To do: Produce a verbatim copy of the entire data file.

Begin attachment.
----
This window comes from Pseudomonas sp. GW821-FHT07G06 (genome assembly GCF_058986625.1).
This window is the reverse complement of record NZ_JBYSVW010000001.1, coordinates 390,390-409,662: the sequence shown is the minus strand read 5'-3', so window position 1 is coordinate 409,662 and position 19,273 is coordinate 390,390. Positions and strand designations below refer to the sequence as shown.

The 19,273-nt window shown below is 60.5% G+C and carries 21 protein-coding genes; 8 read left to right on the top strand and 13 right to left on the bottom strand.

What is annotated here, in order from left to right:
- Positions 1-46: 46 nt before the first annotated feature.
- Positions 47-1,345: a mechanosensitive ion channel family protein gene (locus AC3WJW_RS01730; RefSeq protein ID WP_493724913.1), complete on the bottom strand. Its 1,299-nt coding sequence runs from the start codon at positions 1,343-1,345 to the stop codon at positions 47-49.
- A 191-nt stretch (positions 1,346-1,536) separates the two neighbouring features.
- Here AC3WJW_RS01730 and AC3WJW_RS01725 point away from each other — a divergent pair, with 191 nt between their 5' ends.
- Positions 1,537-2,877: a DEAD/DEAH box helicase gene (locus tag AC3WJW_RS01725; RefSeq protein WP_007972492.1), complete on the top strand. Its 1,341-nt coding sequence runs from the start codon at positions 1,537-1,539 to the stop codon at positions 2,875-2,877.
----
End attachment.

This window comes from Pseudomonas sp. GW821-FHT07G06 (genome assembly GCF_058986625.1).
This window is the reverse complement of record NZ_JBYSVW010000001.1, coordinates 390,390-409,662: the sequence shown is the minus strand read 5'-3', so window position 1 is coordinate 409,662 and position 19,273 is coordinate 390,390. Positions and strand designations below refer to the sequence as shown.

The 19,273-nt window shown below is 60.5% G+C and carries 21 protein-coding genes; 8 read left to right on the top strand and 13 right to left on the bottom strand.

What is annotated here, in order from left to right:
- Positions 1-46: 46 nt before the first annotated feature.
- Positions 47-1,345: a mechanosensitive ion channel family protein gene (locus AC3WJW_RS01730; RefSeq protein ID WP_493724913.1), complete on the bottom strand. Its 1,299-nt coding sequence runs from the start codon at positions 1,343-1,345 to the stop codon at positions 47-49.
- A 191-nt stretch (positions 1,346-1,536) separates the two neighbouring features.
- Here AC3WJW_RS01730 and AC3WJW_RS01725 point away from each other — a divergent pair, with 191 nt between their 5' ends.
- Positions 1,537-2,877: a DEAD/DEAH box helicase gene (locus tag AC3WJW_RS01725; RefSeq protein WP_007972492.1), complete on the top strand. Its 1,341-nt coding sequence runs from the start codon at positions 1,537-1,539 to the stop codon at positions 2,875-2,877.